Several months ago I shared my top 10 favorite podcasts. That list remains largely unchanged, still my favorites. But I have come across several new podcasts that I enjoy almost equally as much. Here’s why should try them out too.
Daniel Jeremiah is a former college QB and NFL scout who, along with co-host Bucky Brooks, breaks down NFL games and players from a scout’s perspective. It is a fast moving podcast that offers a TON more insight into how football works than typical ESPN “commentary. They compare players, talk about matchups, and break down all aspects of actual football (as opposed to the off-field stuff). Both hosts are exceptionally likable and the banter is enjoyable. If you’re an NFL fan you’ll almost certainly appreciate this.
Dietsch is a long-time writer for SI, and in this podcast he interviews other media members about their work and careers. As a media member himself, Deitsch knows insightful questions to ask and gets pretty deep into controversial and personal topics. He does not shy away from conflicts, past or present. He draws out answers about behind-the-scenes stories. What makes this podcast so fascinating is not the big names, though he does have those. It’s the picture it paints of how journalists and media members at the highest level go about their work. It’s not tabloid. It’s behind the curtain.
Song Exploder is on the avant garde side of things. In it musicians break down how they composed and performed their songs. Many of the artists are ones I’ve never heard of, but it is fascinating hearing how they put together a piece of music bit by bit. I love learning how creative people do creative things, and this the most elemental form of that – from the idea that sparked the song to the stacking of the musical elements to make an entire piece. As you’d imagine, some episodes are mind blowing and others are snort-inducing. But it’s always worth a listen.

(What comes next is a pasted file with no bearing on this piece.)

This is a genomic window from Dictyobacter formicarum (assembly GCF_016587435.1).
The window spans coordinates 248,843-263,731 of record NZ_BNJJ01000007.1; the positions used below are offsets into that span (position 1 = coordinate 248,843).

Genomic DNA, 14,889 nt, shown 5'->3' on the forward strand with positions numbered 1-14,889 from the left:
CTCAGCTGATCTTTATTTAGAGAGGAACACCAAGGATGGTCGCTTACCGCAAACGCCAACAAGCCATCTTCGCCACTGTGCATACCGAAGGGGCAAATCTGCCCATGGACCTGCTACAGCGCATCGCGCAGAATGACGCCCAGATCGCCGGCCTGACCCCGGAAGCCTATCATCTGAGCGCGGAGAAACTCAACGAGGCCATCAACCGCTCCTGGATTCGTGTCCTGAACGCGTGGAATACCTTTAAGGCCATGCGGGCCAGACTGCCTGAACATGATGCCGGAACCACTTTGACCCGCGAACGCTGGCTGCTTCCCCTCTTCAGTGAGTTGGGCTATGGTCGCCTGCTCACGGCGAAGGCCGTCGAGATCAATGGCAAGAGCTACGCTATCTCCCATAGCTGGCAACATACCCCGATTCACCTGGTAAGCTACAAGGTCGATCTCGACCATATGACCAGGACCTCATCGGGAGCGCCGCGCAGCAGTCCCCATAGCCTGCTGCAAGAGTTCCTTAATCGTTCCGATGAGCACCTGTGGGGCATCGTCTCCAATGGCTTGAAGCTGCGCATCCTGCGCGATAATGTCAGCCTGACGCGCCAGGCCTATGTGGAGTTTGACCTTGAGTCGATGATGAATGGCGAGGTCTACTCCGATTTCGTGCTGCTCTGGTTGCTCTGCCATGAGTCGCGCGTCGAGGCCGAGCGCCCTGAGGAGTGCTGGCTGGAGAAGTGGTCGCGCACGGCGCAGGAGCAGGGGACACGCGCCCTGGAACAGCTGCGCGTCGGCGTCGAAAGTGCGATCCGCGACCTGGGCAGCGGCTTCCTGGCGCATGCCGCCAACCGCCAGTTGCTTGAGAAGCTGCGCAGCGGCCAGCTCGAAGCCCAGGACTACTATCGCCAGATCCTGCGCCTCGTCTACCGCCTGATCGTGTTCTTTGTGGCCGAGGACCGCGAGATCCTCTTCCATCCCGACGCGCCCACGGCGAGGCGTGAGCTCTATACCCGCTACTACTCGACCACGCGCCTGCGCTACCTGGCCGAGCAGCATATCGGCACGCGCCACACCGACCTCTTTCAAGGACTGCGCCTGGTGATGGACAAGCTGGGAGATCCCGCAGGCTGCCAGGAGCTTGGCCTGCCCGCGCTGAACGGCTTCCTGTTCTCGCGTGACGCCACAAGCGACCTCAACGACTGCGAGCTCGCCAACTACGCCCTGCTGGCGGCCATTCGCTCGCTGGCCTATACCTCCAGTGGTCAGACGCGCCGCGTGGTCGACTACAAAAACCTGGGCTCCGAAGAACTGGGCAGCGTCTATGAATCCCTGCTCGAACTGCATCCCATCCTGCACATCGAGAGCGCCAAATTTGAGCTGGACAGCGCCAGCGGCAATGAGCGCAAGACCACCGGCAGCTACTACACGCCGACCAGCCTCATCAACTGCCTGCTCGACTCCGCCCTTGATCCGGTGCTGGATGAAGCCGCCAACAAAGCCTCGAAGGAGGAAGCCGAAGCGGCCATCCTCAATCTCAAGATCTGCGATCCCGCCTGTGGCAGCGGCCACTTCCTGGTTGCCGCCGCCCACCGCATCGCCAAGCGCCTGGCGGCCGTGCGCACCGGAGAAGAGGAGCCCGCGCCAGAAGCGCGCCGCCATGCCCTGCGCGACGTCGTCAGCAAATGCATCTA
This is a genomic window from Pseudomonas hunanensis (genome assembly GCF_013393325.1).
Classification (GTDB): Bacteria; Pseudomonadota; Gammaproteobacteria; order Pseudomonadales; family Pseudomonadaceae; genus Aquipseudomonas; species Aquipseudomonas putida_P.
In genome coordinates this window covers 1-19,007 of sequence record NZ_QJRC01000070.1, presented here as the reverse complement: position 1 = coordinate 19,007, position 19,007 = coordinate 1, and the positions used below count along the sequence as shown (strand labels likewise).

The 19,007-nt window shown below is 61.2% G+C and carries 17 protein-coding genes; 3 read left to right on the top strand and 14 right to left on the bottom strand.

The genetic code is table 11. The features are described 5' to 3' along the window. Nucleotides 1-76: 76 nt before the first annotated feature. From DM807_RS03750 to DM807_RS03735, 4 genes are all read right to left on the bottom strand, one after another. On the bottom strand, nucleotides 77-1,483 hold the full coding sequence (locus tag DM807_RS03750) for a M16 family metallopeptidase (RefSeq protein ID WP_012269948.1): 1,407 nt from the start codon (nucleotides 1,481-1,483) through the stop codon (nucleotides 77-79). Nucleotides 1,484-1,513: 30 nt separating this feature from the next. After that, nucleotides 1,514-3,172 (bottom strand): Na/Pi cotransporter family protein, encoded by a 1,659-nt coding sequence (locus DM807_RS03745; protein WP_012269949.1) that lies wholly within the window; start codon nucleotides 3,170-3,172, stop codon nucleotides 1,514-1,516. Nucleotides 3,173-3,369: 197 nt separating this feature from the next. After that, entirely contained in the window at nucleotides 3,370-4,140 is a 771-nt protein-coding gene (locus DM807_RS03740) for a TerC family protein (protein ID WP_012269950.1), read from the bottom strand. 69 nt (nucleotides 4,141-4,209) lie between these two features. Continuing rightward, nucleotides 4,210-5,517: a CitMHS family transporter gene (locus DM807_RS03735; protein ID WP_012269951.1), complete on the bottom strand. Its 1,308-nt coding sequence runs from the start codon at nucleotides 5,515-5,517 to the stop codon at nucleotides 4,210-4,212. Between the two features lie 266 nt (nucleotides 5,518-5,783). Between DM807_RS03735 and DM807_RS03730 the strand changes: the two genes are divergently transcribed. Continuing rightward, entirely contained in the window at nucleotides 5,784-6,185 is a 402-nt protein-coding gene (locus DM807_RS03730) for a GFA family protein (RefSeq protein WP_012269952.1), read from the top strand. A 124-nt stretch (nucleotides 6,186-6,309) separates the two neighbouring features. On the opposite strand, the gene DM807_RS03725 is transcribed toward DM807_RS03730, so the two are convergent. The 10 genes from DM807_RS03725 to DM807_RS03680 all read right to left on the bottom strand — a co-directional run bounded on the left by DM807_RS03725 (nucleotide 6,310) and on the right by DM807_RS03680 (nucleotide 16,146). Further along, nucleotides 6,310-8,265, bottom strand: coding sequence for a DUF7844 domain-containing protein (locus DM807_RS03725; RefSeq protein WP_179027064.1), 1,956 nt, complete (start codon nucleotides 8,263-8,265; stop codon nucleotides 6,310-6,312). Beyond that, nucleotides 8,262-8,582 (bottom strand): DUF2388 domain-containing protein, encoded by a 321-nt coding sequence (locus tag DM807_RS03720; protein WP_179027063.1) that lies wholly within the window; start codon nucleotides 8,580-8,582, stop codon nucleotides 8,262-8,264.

Calling all writers (and serious readers)! Longform is one of my current favorite sources of learning about writing. It doesn’t cover the craft except tangentially. Instead the hosts sit down with writers and authors of long form (get it?) pieces and talk about their work. They talk about how they come up with stories, their work habits, how they got published, what made them want to write in the first place, and more. They get some of the best and most notable writers, young and old, as guests. If you have any interest in the writing life or in reading the work of fine writers you must listen to this one.
I don’t really want to like Tim Ferriss. He comes off as somewhat self-satisfied and smarmy. But I can’t help but acknowledge that he is one of the best question askers I have ever listened to. He does his homework. He digs out fantastic insights. He’s annoyingly smart. And no matter the guest (and he gets the A-list of leaders and creators) he makes the interview interesting. He is in it to learn and that means listeners learn too. For those with a hunger to sponge knowledge of people who are good at stuff, this is a fantastic podcast.